by The Cowl Editor on October 25, 2018


Graphic of recycle symbol around a globe.
Graphic courtesy of NewsInGeneral.

Time to Learn Climate Change

Last week, a report released from the Intergovernmental Panel on Climate Change detailed the devastating impacts that global warming has on our planet, and will continue to have unless serious changes are made.

The effects of climate change are wreaking havoc on our planet and it is only going to get worse.

Thinking about how devastating climate change will prove to be in the future is scary, but it is important to start making effective changes now while we still can.

This is not a problem that can be dismissed or ignored any longer, and becoming educated on how to combat climate change is more crucial now than ever.

We do not have to radically change every aspect of our lives: small and simple changes to our everyday lives will eventually make a big difference. Recycling, using less electricity and water, and buying and using less plastic are all easy changes that really do make an impact.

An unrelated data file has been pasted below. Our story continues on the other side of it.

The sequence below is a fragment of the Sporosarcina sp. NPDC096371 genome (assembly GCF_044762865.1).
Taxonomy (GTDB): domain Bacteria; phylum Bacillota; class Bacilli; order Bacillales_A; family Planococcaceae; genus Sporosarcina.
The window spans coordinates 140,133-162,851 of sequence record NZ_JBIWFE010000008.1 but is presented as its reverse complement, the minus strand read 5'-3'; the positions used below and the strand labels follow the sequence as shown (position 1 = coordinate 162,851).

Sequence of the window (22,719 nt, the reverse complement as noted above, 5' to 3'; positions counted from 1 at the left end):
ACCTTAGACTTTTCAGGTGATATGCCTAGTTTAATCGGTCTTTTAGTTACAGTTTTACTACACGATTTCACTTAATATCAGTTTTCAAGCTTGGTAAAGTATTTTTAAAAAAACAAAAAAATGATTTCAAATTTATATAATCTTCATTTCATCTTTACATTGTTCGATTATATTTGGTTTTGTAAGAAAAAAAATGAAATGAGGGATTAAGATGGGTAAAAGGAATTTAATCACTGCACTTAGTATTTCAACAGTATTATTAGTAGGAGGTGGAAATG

Even bringing reusable cups and straws to a coffee shop makes a difference. We are all responsible for taking care of our planet and making sure it is the best it can be for future generations.

There are no longer any excuses for not being educated on what to do about climate change, and ignoring it will certainly not make this problem go away. We owe it to ourselves and to each other to protect this planet in any possible way we can.       

-Bridget Blain ’19


McVinney Showers Need to Cool It

Due to the outdated water system in McVinney Hall, girls have no control over the water temperature, for when the valve trim may be set to cold, the water can unexpectedly become boiling.

It is a known fact amongst McVinney residents that if someone flushes the toilet while you are showering, the water temperature will increase rapidly, burning your skin.